The hit musical “Hamilton” was postponed multiple times from Broadway In Tucson due to the pandemic, but is on schedule to debut Nov. 17. 

Hamilton is on its way. 

That’s proof that the arts are coming back. Or so we hope.

The highly prized musical, written by Lin-Manuel Miranda, is scheduled to play in Tucson Nov. 17 to Dec. 5, this year, at Centennial Hall.

The hip-hop/jazz/R&B musical about the early years of the American Republic has been a smash hit on Broadway from the day of its debut in January 2015. Last year, though, the pandemic shut down the New York and Chicago shows, as well as all the traveling versions, including the one that was scheduled to come to Tucson in 2020. Stages went dark everywhere, and actors and musicals all over the country packed up and went home.

Broadway in Tucson has more than once postponed Hamilton and other musicals since the terrible spring 2020. But in a joyful—and confident—press release last week, the company announced that Hamilton will arrive in Tucson, just six months from now.  

Plus, the group put together a lineup of other coveted musicals that will keep the theatre busy from October clear into

summer 2022.

Among the 10 other shows, My Fair Lady and Wicked will hit town next January, Hadestown goes on the boards in April next year, and Come From Away alights in May 2022. For a complete list, see broadwayintucson.com.

Bursting with enthusiasm at putting plays on the stage once again, Broadway in Tucson told patrons that “we have exciting news to share!” They are not the only ones rejoicing. Call it spring fever or vaccination magic, various arts groups around town are cheerfully announcing their reopenings. 

Last week, for example, The Loft blasted an exuberant all-caps message in bold letters:  “MOVIES RETURN TO THE LOFT CINEMA!”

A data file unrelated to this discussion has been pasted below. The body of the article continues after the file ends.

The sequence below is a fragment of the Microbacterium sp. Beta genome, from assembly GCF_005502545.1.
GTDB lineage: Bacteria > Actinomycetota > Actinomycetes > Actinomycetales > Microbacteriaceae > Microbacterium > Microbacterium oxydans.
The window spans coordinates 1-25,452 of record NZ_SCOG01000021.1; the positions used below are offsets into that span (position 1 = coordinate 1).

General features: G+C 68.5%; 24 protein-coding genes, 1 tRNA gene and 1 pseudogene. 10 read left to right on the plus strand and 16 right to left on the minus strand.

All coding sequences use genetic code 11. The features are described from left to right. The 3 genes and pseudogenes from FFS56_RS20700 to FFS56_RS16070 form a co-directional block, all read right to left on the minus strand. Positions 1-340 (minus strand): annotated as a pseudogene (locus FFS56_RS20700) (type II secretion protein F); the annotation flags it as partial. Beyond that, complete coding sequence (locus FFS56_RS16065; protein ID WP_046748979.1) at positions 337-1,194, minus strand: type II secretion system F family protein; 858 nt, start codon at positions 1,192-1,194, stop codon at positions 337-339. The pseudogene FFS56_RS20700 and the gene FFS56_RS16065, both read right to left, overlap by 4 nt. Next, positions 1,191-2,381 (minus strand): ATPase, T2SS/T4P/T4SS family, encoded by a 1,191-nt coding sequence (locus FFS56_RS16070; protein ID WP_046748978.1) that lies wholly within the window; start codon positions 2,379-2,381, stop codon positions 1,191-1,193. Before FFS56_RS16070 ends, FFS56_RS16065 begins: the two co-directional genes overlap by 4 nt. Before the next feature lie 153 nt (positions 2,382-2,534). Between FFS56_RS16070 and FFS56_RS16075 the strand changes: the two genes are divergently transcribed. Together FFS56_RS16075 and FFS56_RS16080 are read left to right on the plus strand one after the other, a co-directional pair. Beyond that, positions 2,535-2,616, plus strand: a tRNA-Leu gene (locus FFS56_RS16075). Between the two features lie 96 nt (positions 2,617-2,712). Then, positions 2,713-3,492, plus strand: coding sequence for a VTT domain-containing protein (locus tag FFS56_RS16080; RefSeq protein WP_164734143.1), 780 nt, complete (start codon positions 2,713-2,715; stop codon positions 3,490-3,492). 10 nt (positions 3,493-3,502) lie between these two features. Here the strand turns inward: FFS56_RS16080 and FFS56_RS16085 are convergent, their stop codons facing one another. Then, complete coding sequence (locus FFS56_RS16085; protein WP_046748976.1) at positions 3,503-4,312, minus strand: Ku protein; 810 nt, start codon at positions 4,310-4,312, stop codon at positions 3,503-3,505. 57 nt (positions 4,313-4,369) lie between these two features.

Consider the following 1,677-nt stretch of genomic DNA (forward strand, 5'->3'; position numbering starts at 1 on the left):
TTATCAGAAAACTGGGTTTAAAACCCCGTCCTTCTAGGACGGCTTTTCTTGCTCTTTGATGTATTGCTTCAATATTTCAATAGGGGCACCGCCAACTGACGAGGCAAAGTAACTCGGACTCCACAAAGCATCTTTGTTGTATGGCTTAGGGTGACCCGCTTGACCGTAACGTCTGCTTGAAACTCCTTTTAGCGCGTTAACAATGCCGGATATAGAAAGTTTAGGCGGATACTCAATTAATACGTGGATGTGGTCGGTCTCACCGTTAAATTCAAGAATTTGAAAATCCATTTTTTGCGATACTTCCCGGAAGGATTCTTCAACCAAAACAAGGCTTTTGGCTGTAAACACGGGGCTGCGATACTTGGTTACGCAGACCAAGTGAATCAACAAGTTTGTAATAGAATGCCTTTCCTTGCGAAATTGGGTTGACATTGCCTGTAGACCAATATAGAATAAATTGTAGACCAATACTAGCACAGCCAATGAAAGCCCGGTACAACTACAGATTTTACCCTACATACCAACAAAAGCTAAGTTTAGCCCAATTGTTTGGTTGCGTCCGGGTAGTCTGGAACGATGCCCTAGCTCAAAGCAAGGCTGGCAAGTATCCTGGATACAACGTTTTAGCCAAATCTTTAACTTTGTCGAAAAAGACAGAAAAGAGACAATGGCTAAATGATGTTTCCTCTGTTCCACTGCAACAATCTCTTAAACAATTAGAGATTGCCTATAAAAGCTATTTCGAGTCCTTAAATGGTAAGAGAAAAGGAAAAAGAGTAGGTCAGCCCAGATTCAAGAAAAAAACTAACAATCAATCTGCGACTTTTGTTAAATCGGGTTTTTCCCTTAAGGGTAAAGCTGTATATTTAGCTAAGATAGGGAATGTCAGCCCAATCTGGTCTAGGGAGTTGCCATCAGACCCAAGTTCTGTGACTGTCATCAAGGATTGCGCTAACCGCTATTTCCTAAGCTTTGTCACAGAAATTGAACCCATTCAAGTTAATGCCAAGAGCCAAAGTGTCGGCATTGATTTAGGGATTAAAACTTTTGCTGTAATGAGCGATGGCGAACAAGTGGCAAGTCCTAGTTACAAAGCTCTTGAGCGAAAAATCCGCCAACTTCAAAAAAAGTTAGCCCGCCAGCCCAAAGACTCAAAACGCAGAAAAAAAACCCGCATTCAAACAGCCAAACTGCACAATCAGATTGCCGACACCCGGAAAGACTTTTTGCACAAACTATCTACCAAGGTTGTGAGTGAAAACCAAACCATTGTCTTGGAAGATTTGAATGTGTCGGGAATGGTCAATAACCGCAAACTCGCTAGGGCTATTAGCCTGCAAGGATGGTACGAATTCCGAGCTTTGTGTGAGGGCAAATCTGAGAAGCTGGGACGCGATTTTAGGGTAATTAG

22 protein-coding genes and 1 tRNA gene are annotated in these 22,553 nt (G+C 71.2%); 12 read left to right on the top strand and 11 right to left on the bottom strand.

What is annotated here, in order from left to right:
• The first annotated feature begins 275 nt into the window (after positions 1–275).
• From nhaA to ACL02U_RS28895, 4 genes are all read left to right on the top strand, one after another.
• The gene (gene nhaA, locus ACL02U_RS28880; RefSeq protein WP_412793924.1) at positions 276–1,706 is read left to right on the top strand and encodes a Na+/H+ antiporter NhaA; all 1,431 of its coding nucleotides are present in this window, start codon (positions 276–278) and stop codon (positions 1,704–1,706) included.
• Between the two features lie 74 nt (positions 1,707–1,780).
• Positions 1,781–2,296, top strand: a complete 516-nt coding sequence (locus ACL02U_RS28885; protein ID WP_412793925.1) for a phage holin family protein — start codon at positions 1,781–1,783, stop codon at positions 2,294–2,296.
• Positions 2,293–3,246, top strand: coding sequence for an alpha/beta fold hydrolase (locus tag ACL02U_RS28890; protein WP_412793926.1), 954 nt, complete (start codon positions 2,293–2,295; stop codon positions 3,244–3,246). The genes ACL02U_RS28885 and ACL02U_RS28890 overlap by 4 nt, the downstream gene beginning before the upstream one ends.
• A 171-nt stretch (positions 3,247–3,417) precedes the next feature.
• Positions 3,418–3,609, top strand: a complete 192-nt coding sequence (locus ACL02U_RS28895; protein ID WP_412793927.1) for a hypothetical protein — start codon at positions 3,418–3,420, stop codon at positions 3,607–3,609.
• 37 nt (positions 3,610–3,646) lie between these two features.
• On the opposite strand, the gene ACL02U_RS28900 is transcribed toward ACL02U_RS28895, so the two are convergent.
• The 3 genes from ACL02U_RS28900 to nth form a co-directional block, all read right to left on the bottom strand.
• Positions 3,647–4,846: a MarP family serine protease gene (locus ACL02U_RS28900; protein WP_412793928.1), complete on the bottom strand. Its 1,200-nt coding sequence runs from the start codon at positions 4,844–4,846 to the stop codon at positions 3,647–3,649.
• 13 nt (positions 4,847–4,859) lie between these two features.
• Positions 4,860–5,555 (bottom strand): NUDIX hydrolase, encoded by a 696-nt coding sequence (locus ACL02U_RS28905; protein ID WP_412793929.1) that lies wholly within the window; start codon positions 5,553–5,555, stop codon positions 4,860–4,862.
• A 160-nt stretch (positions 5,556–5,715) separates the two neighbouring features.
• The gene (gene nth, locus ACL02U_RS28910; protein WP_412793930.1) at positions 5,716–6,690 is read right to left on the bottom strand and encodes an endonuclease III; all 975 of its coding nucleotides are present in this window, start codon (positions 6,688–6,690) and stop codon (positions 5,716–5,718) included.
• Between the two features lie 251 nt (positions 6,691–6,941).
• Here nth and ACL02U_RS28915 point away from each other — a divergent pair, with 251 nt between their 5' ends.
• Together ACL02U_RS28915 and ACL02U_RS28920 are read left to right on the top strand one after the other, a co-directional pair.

The theatre opened up its giant indoor movie screen after months of showing only vintage films outdoors. And the indoor movies are brand-new and newly released. For more information visit loftcinema.org.

Arizona Theatre Company likewise declared last week “We’re SO excited to announce our 2021/2022 Season!” The troupe had to decamp from the Temple of Music and Art in March 2020, and the theater has been dark ever since. A plan to reopen in January this year fell through.

Despite those troubles, the company, which also performs in Phoenix, has bravely scheduled a stretched-out season beginning in September 2021 and ending June 2022. Three plays and three musicals are on the menu. 

First up is the musical My 80-Year-Old Boyfriend, starting Sept. 25. In April, the play Justice examines the friendship between two female justices of the Supreme Court, Ruth Bader Ginsburg and Arizona’s Sandra Day. The season ends with How to Make an American Son, opening June 4. For the full season, see arizonatheatre.org.

The Rialto, dark for more than a year, perked up this spring with a clever switch to visual arts. Instead of leaving the 101-year-old theater empty while waiting for the musicians to come back, the Rialto mounted a photo exhibition of portraits of rock-and-rollers shot by house photographers, C. Elliott and Mark A. Martinez, along with concert posters by Ryan Trayte. The show will end when the music begins again.